Frederick Ingersoll

Frederick Ingersoll (1876 – October 23, 1927) was an American inventor, designer, builder and entrepreneur who created the world's first chain of amusement parks (known collectively as "Luna Parks" regardless of their actual name) and whose manufacturing company built 277 roller coasters,[1] fueling the popularity of trolley parks in the first third of the twentieth century. Some of these parks and roller coasters are still existing today.[2]

Frederick Ingersoll
Frederick Ingersoll

New Jersey, United States
Died23 October, 1927 (aged 52)
Omaha, Nebraska, United States
Designer and Builder
Years active1900-1927
Known forLuna Park


Ingersoll was born in New Jersey, one of five brothers. By 1900, he had moved to Glenfield, Pennsylvania, a community on the Ohio River near Pittsburgh.[2] His 1900 United States census form described his occupation as a "coin machine proprietor," but his manufacturing company did more than just sell vending machines: they made them and amusement park rides as well.[2]

Ingersoll ConstructionEdit

In the 1890s, he designed (and the Ingersoll Construction Company built) roller coasters - mainly the type now known as "figure eight" coasters like the first one to be installed in Kennywood Park (1902) - and scenic railroads (originally called "Russian Mountains" as the type originated in Europe).[3] Ingersoll also designed and built another ride that many parks presented as their signature attraction, the Shoot-the-Chutes water ride, a type that has since evolved into the modern log flume that many current parks feature.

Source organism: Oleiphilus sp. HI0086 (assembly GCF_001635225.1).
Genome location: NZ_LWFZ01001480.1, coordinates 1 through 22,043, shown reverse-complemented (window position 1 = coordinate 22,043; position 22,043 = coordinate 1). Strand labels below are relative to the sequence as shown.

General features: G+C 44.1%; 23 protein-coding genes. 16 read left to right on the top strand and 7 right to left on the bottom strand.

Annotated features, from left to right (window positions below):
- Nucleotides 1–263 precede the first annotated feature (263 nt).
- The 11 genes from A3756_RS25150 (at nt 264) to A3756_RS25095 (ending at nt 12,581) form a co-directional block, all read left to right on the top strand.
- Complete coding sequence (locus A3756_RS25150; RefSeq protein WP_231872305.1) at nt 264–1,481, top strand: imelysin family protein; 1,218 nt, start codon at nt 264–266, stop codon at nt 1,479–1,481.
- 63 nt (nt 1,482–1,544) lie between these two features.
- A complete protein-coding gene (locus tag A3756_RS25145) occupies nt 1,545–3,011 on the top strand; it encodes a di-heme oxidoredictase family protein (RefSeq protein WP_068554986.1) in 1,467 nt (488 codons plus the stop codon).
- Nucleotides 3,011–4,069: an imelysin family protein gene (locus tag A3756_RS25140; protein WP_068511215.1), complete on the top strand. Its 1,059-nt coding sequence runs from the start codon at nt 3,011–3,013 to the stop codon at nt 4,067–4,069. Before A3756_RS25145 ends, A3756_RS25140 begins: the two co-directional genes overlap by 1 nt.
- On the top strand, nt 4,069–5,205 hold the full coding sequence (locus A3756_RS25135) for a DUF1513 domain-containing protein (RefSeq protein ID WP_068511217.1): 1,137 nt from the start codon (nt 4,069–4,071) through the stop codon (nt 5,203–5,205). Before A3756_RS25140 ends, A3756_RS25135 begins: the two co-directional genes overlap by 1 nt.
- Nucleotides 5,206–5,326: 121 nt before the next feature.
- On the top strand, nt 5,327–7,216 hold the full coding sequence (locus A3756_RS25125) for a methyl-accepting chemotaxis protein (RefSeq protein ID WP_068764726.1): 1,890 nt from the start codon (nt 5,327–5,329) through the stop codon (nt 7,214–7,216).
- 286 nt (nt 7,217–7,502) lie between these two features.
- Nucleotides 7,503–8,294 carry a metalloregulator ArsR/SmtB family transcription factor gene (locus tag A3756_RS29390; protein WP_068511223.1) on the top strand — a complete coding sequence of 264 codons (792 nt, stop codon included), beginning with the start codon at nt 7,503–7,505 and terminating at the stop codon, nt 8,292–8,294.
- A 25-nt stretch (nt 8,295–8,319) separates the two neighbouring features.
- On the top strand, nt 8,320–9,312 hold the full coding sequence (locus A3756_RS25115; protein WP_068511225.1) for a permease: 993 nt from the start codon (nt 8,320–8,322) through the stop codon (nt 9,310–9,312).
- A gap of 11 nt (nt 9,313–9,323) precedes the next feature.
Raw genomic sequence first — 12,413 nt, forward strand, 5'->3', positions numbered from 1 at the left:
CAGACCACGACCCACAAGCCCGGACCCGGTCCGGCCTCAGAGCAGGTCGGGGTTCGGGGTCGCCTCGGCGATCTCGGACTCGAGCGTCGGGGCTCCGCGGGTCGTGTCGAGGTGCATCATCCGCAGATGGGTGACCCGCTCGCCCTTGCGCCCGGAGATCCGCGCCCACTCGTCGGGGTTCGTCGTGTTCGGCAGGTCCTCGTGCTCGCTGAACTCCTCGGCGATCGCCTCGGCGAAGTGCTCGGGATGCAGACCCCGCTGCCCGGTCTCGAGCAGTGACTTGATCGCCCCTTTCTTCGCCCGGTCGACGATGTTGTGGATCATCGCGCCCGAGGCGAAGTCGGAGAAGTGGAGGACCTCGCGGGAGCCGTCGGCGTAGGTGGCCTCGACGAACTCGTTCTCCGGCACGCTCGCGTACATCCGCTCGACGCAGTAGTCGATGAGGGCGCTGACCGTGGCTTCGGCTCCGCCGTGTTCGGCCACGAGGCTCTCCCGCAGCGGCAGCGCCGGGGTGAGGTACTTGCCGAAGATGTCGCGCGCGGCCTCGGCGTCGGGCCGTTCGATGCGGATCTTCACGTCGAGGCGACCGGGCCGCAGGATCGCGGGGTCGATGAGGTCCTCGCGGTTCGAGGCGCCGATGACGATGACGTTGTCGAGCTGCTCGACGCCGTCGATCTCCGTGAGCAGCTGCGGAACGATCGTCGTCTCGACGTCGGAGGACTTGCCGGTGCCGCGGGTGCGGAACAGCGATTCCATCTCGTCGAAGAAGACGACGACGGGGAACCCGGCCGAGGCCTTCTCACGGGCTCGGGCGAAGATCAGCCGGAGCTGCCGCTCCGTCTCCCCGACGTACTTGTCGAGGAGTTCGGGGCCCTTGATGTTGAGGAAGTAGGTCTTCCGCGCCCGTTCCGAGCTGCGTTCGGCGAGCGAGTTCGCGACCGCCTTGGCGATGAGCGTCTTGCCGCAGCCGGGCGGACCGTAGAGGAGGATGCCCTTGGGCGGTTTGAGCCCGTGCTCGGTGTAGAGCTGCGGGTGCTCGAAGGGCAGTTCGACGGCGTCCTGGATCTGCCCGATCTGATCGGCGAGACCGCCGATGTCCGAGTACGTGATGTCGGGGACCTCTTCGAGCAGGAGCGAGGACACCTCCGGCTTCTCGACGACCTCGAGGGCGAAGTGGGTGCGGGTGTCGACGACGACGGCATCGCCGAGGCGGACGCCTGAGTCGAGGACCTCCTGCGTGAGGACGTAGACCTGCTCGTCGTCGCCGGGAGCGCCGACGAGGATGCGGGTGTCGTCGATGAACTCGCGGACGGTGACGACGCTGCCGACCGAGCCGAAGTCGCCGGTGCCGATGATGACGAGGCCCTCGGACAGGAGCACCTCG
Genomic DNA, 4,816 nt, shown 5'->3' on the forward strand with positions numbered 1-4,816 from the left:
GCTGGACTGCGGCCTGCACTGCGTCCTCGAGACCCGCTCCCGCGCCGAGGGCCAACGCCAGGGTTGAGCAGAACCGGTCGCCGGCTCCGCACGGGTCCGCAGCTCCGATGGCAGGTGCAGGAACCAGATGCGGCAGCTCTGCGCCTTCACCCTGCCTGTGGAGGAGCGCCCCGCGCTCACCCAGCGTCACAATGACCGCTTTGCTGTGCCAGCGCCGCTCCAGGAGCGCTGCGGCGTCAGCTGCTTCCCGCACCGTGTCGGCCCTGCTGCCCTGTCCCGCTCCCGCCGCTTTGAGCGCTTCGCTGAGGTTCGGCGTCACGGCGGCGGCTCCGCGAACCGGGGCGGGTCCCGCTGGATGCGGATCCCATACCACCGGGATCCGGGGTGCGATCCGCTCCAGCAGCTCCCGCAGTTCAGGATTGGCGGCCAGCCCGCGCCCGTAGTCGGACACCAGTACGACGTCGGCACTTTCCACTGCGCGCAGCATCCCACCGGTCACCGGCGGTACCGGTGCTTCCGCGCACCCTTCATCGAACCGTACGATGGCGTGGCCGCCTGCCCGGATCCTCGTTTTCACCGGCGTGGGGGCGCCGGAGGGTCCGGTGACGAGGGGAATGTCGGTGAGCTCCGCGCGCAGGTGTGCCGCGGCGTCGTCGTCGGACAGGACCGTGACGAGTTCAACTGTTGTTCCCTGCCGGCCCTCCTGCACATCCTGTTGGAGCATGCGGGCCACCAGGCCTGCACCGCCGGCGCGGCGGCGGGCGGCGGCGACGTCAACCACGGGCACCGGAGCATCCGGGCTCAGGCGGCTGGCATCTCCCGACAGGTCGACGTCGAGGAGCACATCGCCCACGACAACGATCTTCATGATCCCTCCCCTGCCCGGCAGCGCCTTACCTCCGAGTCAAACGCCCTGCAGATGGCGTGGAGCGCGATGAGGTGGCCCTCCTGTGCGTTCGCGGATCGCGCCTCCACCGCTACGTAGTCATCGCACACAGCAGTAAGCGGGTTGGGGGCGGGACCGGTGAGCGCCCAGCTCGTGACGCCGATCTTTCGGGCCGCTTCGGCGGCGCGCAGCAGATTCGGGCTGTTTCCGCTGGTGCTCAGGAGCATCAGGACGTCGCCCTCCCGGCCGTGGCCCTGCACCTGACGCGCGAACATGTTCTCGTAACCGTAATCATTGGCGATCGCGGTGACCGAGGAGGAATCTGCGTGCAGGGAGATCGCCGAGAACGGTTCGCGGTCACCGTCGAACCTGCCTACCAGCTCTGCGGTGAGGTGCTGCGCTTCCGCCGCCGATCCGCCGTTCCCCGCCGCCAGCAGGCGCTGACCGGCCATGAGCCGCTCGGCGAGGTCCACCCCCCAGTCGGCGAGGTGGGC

By 1901, Ingersoll and his company broadened their scope from designing and building amusement park rides to designing and building amusement parks themselves. Two early successes, Riverside Amusement Park in Indianapolis and Rocky Glen Park near Moosic, Pennsylvania, were trolley parks designed, built, and opened by Ingersoll by 1903 and 1905 respectively. With the success of the Ingersoll parks (and that of Coney Island's Luna Park, which opened the same year), Ingersoll conceived of an amusement park chain, featuring establishments both individually and collectively named Luna Park. By 1904, the Luna Park Amusement Company was formed with investor help.

Luna ParksEdit

After the 1905 opening of Indianola Park in Columbus, Ohio, Ingersoll turned his attention to his proposed Luna Park chain. The first two, Cleveland and Pittsburgh - the 36th and 37th parks designed and made by Ingersoll Company - ignited an explosion of park building worldwide, with Luna Parks (both associated with Ingersoll and those having no such connection) being spread around the world. While some Luna Parks (such as Cleveland and Pittsburgh) opening to sizable success, the monetary demands of constantly maintaining and updating rides and other attractions led Ingersoll to declare bankruptcy in 1908.

As a result of bankruptcy proceedings, the Cleveland flagship park was sold to one of the investors of the Luna Park Amusement Company, Matthew Bramley, owner of the Cleveland Trinidad Paving Company (at the time the world's largest paving company). Bramley eventually became owner of Luna Park Amusement Company as Ingersoll's monetary problems continued in the 1910s. For a second bankruptcy filing (in 1911), Ingersoll listed liabilities of $179,668 and assets of three suits of clothes, valued at $75.[2]